MESSAGE DEVELOPMENT AND DELIVERY: LEARNING FROM TOP POLITICIANS IN THE EUROPEAN REFERENDUM DEBATE
James Hawkins, Senior Consultant, Public Affairs
I recently attended The Spectator’s Brexit debate, hosted at the London Palladium in front of a 2,200 strong crowd. Chaired by Andrew Neil, arguing to remain were former Deputy Prime Minister Nick Clegg MP, former Labour leadership contender Liz Kendall MP and former Shadow Business Secretary Chuka Umunna MP. Representing the Brexit side of the debate were Conservative Euro MEP Dan Hannan, UKIP leader Nigel Farage MEP and backbench Labour stalwart Kate Hoey MP.
Rather than provide a ‘he said/she said’ report and analysis on the debate whichThe Spectator has itself provided, what struck me was the way these experienced politicians crafted and delivered their messages and the lessons that this can provide for corporate leaders. The differing styles and emphases adopted by the various speakers offered a sharp reminder about some of the key communications principles leaders should never lose sight of:
1. Be clear and direct
Clarity and succinctness are vital in ensuring your messages are understood. Dan Hannan and Nigel Farage have based their careers around making the case to leave the European Union. Their arguments and speeches were honed, direct and clear, as you would expect. Contrast that to Nick Clegg. You would think that after five years as Deputy Prime Minister, and having gone head-to-head with Nigel Farage in televised debates on Europe that he would be able to make a concise presentation. But his speech seemed unprepared and meandering, and therefore diminished its impact.
2. Let your main points resonate
Kate Hoey, speaking third, was the first to be interrupted with applause after making strong points regarding the EU’s perceived democratic deficit, as well as about President Obama’s intervention into the debate. However, she spoke too quickly, often without changing her intonation. This made it difficult to follow and meant that some of the power of her points was lost.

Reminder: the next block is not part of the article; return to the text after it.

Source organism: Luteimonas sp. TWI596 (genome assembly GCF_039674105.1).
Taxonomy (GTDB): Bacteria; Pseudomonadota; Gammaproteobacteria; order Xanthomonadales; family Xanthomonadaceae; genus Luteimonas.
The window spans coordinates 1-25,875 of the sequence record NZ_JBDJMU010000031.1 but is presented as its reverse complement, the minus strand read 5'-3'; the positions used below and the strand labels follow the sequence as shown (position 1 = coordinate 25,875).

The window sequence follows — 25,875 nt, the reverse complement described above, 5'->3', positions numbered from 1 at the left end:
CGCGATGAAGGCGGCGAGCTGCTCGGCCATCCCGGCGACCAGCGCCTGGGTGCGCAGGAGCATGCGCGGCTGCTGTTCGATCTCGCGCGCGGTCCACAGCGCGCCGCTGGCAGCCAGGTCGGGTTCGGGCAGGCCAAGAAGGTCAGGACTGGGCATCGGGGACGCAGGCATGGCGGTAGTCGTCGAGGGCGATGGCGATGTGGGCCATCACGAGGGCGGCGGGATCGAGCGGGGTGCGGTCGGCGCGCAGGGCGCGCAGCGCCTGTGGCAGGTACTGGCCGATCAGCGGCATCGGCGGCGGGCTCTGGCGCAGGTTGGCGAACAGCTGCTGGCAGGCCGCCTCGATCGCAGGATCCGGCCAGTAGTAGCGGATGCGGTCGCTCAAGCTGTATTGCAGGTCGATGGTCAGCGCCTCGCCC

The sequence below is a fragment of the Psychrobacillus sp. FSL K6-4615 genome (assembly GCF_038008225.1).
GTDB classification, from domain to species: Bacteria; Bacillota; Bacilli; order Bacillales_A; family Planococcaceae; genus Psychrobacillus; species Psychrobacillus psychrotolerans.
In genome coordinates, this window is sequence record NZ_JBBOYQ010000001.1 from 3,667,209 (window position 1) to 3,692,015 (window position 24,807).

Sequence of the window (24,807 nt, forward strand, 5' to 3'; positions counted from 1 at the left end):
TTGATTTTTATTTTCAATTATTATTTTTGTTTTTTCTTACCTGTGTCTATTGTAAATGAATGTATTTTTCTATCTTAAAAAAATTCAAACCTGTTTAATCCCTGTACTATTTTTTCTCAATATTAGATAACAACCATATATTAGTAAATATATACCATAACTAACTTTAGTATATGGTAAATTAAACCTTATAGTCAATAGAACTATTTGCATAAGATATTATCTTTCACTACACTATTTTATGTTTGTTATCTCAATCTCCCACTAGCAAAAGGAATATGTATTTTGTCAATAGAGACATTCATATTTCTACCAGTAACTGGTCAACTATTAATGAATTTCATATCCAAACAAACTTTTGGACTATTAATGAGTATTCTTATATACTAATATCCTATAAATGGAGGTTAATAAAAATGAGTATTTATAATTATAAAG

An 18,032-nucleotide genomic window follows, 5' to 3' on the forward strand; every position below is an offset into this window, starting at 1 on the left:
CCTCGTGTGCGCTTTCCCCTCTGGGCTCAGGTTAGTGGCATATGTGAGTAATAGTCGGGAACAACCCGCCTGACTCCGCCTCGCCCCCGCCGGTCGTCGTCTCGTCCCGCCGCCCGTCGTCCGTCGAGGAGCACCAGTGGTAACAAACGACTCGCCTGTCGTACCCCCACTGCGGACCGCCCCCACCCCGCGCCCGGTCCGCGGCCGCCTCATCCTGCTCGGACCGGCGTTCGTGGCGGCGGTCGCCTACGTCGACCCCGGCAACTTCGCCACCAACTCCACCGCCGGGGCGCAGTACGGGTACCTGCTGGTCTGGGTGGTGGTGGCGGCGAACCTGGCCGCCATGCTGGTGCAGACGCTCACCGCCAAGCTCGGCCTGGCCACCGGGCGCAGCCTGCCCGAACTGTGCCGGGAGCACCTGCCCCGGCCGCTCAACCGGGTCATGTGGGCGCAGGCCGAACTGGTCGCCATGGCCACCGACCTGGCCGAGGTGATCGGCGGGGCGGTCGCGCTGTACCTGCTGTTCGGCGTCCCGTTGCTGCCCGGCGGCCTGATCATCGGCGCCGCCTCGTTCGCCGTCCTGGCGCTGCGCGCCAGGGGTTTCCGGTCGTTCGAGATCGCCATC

3. Be sincere and passionate
Liz Kendall rooted her speech in Labour traditions before expanding to cover the main themes and messages of the ‘Remain’ campaign. It afforded her words a sincerity and passion which demanded a fair hearing.
4. Use humour
Both Chuka Umunna and Dan Hannan used humour to ridicule the opposing argument. This allowed them to make serious points, but in a softer, less confrontational way, thereby cutting through in a way they might not have otherwise achieved.
5. Know your audience, be nimble
It goes without saying that your messages must be authentic, but you have to tailor them to your listener. One might readily assume some of the political prejudices of a 2,200 strong Spectator audience, but those attending the London Palladium were still in the main a London metropolitan audience which typically is more liberal on immigration policy. Nigel Farage’s speech still referenced immigration, but unlike other speeches that he has made during the referendum campaign, it was much more balanced with other points around democratic sovereignty and free trade at the fore, and more effective for it.
6. Know your arguments and counter arguments
There is a blizzard of facts and figures hotly contested by the two referendum campaigns and you would expect experienced politicians to be sufficiently agile to defend their positions. But several times they were left floundering when easily anticipated alternative facts were presented.
Liz Kendall and Nick Clegg struggled to answer questions about how the UK can control her borders given freedom of movement rules. Chuka Umunna was thrown when it was put to him that non-EU Switzerland had signed free trade agreements worth €40 trillion compared to the EU’s €7 trillion worth of deals. Likewise, Kate Hoey had nothing to say regarding the economic risk of leaving the EU which has dogged the Brexit campaign since the start of the campaign.
Similarly, you have to make sure that your messages are robust and evidence based and you know the counter arguments so that you can defend them.
7. Be prepared, but not over prepared
When delivering any message or presentation you have to know your stuff, but there is a balance to be struck. Under-prepare and you will not being in command of the messages you want to convey, but over-prepare and you risk sounding like a robot or appearing far too slick.
In answering his questions, Dan Hannan’s ability to employ facts, figures and dates at will gave the impression he was a bit too clever. Likewise, Chuka Umunna bordered on the oleaginous. By contrast, Nick Clegg’s speech seemed unambitious, resorting too often to generalities and cliché.
Even the most practiced politicians need a plan, tailored to the opportunity and to practice.
Good Relations offer communications training that helps our clients maximise their impact in many of the challenging situations they will face. From parliamentary inquiries and broadcast media interviews, through to company presentations and town hall meetings.
Please contact James or Neil if you are interested in our approach and experience to discuss how we can help.
Senior Consultant, Public Affairs
020 7862 3162
Director, Corporate Affairs
020 7862 2592